Whitby’s history is forever linked to the sea. It is the story of ships and the men who sailed in them, from fishing in local waters to crossing the vast oceans of the world. A story of ship builders and shipowners, of lifeboatmen and explorers. It seems fitting that one of the largest sections of the museum is devoted to the history of the port, the ships, the shipbuilders, and the sailors of Whitby.
The Shipping Wing houses a fine collection of paintings and model vessels, ranging from early sailing ships to 20th century steam ships. Several of the model vessels were built by the sailors themselves, whilst others are display models made in the shipyards where the actual ships were built. Of interest are the man o’ war ship models made of bone, by French Napoleonic prisoners of war. There are displays showing the fishing boats and fishermen of Whitby, and of the Whitby lifeboats and the port’s dramatic lifeboat rescues and shipwreck disasters. And in the “How do they do that?” category, there is a collection of ships (and other things!) in bottles.
The Shipping Wing collection is so large that not all objects can be shown at once, and displays are often changed to reflect a particular story or interesting period in the history of Whitby people and the sea.
Included in this collection
Whaling and the Scoresbys
During the late 18th and early 19th centuries Whitby was a prosperous port with booming shipbuilding and whaling industries. Two of the most successful whaling captains were William Scoresby senior and his son, the Reverend Dr William Scoresby junior, DD, FRS. Whitby museum has an extensive collection of objects and papers linked to Arctic whaling and to the Scoresby family.
Books about the Scoresby’s and whaling and books written by William Scoresby junior are available for study in the Museum Library.
William Scoresby senior (1760-1829) grew up on a small farm near Pickering and was an agricultural labourer before going to sea. After various adventures, he joined the crew of the whaling ship Henrietta in 1785, rising through the ranks to become captain in 1791. In 1806 he broke the British record for sailing furthest north, reaching latitude 80° 30′, with his son William junior as chief mate. In 1807 he developed the crow’s nest, to provide shelter for the navigator at the top of the main mast. He retired from whaling in 1823.
William Scoresby junior DD, FRS (1789-1857) was apprenticed to his father aged 13. At 17 he was promoted to chief mate and at 21 he replaced his father as captain of the Henrietta. From the age of 17 he went to Edinburgh University to study sciences, returning to Arctic whaling in early spring each year. While at sea William junior studied the Arctic seas, their climate, currents and biology. In 1820 he published his Account of Arctic regions, which remains a standard work on the Greenland Whale Fishery. In 1822 he mapped a large part of the east coast of Greenland, publishing his chart the following year. William junior finished whaling in 1823, aged 33, to train for the ministry.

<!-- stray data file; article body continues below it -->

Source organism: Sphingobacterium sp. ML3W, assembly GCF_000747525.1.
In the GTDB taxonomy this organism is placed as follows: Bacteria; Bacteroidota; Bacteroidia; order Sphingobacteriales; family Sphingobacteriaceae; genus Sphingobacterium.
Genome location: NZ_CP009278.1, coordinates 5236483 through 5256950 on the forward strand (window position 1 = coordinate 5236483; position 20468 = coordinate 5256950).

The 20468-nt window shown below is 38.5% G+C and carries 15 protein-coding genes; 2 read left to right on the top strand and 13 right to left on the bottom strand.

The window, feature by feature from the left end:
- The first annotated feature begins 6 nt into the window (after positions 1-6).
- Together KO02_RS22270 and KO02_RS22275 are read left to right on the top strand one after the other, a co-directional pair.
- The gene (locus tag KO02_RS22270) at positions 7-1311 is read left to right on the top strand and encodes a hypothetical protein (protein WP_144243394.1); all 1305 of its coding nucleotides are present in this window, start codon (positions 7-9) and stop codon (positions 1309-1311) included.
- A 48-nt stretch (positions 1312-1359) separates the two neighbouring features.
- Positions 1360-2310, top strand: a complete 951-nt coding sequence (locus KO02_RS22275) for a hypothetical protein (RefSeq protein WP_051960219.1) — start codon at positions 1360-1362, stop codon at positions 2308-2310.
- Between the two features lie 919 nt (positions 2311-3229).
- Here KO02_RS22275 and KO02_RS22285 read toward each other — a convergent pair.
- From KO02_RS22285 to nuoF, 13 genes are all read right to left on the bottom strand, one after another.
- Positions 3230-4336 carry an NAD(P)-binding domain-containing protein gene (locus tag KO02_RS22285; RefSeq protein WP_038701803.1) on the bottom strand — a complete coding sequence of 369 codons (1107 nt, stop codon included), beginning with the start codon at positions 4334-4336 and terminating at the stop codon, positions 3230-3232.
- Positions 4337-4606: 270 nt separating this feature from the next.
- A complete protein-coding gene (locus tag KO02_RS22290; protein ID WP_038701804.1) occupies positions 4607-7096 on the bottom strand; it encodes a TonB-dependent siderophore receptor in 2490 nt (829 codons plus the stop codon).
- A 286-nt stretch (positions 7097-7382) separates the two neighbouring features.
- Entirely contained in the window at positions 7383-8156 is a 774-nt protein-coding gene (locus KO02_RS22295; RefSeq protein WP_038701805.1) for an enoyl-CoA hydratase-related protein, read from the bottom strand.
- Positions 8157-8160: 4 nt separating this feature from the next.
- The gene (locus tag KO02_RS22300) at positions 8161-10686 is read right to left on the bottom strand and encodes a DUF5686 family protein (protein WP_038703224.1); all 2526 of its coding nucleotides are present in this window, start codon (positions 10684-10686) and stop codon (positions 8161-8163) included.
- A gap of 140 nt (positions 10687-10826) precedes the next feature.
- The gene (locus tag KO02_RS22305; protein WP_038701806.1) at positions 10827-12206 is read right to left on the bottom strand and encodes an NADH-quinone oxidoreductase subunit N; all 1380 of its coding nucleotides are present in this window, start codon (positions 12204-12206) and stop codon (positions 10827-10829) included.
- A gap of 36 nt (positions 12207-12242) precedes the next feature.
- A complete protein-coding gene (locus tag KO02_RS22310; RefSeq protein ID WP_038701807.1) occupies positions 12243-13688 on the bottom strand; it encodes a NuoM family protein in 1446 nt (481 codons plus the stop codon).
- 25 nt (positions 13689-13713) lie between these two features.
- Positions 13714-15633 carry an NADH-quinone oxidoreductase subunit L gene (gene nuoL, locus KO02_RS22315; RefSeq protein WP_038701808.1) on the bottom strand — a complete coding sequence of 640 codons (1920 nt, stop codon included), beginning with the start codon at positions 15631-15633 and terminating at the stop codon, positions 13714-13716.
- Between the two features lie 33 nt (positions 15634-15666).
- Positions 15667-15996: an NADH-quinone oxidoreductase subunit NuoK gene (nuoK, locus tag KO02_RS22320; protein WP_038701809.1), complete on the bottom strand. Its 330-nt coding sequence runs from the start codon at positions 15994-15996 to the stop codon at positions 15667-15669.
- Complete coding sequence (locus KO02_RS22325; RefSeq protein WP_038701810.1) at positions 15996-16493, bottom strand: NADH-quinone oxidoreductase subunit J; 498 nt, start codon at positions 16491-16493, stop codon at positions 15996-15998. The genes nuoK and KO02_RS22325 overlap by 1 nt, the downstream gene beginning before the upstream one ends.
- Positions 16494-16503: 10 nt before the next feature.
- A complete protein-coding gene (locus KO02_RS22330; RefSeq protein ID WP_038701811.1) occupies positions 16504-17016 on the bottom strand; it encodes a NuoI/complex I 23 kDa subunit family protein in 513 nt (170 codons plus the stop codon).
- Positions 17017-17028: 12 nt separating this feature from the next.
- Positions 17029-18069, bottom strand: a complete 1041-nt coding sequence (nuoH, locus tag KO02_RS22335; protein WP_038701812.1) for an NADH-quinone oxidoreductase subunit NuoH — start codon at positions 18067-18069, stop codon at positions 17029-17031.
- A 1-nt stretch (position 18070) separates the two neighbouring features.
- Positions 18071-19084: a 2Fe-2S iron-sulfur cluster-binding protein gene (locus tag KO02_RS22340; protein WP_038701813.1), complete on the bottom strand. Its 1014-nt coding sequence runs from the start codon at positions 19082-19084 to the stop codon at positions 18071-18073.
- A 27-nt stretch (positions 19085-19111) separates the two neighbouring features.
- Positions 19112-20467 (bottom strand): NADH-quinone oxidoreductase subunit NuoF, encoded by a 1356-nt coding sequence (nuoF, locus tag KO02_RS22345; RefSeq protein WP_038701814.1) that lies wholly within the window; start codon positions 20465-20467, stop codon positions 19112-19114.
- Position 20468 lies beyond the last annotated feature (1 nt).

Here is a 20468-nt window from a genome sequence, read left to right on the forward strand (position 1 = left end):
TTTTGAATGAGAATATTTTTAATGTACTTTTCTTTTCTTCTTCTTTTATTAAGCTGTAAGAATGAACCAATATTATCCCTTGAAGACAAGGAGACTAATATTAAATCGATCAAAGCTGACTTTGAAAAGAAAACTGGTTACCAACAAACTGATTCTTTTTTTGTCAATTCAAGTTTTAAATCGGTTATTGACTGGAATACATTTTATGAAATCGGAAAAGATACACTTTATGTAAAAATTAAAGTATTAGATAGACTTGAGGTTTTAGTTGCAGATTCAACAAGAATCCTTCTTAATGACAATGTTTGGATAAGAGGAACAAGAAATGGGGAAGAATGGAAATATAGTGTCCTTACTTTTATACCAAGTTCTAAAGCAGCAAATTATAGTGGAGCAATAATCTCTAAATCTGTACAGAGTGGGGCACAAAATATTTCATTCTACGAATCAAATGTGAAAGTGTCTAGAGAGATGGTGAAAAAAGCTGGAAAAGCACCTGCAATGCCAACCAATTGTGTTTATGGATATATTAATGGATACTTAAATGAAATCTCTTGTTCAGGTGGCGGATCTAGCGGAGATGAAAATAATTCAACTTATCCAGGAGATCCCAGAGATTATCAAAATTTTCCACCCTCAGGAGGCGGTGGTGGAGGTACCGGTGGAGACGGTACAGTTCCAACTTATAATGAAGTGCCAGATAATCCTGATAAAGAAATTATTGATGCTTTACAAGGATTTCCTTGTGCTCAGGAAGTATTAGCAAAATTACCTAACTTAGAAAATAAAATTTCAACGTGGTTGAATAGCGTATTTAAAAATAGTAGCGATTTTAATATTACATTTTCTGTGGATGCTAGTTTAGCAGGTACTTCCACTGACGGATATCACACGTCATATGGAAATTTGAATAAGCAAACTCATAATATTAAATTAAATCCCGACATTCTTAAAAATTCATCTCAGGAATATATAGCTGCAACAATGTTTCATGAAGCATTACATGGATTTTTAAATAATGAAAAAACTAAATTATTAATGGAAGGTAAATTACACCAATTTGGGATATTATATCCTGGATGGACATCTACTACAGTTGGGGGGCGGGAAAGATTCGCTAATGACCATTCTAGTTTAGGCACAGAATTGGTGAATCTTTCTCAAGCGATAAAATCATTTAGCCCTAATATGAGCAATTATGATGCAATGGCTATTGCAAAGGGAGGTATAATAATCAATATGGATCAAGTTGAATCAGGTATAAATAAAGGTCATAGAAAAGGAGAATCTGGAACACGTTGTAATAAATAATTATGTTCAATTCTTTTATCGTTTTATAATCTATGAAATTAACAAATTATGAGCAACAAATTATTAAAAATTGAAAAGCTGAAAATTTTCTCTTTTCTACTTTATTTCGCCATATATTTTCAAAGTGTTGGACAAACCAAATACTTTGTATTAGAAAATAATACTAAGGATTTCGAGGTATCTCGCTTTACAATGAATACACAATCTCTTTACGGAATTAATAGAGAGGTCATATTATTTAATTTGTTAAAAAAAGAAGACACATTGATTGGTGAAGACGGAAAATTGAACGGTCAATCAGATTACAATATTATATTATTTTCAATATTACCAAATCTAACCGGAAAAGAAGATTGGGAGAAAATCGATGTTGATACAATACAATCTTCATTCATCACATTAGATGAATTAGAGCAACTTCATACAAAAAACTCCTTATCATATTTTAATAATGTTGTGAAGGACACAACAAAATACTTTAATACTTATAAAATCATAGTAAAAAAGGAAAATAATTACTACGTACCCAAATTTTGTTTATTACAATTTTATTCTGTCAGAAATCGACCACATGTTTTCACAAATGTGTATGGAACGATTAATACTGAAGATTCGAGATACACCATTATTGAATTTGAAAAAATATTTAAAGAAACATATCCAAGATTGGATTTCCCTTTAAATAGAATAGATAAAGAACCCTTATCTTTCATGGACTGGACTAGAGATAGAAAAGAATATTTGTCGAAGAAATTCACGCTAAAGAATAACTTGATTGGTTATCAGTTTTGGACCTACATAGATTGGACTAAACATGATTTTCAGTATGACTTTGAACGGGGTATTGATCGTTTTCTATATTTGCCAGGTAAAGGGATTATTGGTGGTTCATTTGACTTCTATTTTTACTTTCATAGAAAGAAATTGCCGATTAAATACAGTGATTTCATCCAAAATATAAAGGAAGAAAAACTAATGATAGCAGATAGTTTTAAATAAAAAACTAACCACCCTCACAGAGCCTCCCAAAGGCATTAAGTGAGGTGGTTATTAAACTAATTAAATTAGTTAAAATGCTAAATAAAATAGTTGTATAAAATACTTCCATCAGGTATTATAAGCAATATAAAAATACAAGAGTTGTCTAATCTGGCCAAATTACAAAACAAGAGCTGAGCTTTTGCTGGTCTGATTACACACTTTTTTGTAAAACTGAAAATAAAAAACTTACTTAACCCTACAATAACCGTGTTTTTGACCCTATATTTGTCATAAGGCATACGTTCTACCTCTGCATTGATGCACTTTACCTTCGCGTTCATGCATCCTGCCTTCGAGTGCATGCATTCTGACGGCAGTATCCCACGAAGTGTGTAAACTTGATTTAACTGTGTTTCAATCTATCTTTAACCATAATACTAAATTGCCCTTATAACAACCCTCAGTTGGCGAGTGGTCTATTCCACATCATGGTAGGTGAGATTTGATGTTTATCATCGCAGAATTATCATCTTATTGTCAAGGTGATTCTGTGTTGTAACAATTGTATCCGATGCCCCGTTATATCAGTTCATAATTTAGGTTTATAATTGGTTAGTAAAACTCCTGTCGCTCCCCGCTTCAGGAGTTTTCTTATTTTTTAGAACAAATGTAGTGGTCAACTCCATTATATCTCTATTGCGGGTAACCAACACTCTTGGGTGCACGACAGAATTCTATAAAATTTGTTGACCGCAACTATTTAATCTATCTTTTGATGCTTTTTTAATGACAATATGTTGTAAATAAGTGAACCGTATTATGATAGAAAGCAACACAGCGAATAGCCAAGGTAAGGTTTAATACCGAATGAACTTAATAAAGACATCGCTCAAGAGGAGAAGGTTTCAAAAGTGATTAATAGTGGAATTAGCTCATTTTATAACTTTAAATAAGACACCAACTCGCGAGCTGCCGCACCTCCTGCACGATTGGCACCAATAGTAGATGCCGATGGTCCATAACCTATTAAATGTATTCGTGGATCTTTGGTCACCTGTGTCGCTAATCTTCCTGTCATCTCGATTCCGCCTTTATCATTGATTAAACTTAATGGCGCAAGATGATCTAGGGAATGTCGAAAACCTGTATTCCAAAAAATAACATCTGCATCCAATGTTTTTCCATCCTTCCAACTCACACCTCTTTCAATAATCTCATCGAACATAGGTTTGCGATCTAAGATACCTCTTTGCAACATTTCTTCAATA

Following his ordination in the Church of England, Scoresby was the first pastor of the Floating Church for seamen in Liverpool. In 1832 he moved to the Bedford Chapel in Exeter and in 1838 was appointed Vicar of Bradford. In Bradford Scoresby tried to improve conditions for factory workers and succeeded in founding several Church schools for factory children. Scoresby resigned exhausted from Bradford in 1846 and visited the United States before settling near Torquay.
Dr Scoresby made a lifelong study of magnetism in order to improve the accuracy of the ship’s compass. He experimented with various grades of steel to improve the reliability of the compass needle. He carried out experiments to discover the effects of iron on compasses, which were growing less reliable as the amount of metal in ships increased. Scoresby collaborated with J P Joule in early experiments on electro-magnetism. In 1856 he travelled to Australia on the SS Royal Charter to measure changes in the angle of dip on either side of the equator.
The Scoresby archive contains a large amount of material, including correspondence, notes, printed papers, charts and drawings, not all of which have been catalogued in detail. The A2A Access to Archives website has a detailed list.
The archive includes:
- Ship’s journals for the Resolution 1803-1812, Esk 1813-1817, Fame 1818, Baffin 1820-23
- Manuscripts and illustrations for the Account of Arctic Regions
- Scoresby senior’s printed plans for improvements to Whitby town and harbour
- Notebooks relating to Scoresby junior’s studies at Edinburgh University
- Drawings of ice, snowflakes and Arctic wildlife
- Notes, papers and charts regarding climate and the extent of the Arctic ice sheet
- Guidebooks and notes from Scoresby’s visit to Paris in 1824
- Notes, correspondence, lectures and papers regarding ship magnetism, the compass and related subjects
- Papers and correspondence regarding Scoresby’s ministry, particularly in Bradford
- Notebooks and correspondence regarding Scoresby’s two visits to America
- Lectures and notes on zoistic magnetism and hypnotism, etc.
- Correspondence and papers regarding the search for Sir John Franklin’s expedition
- Correspondence and papers regarding Scoresby’s visit to Australia
- Notes, lectures and drawings on refraction and optical spectra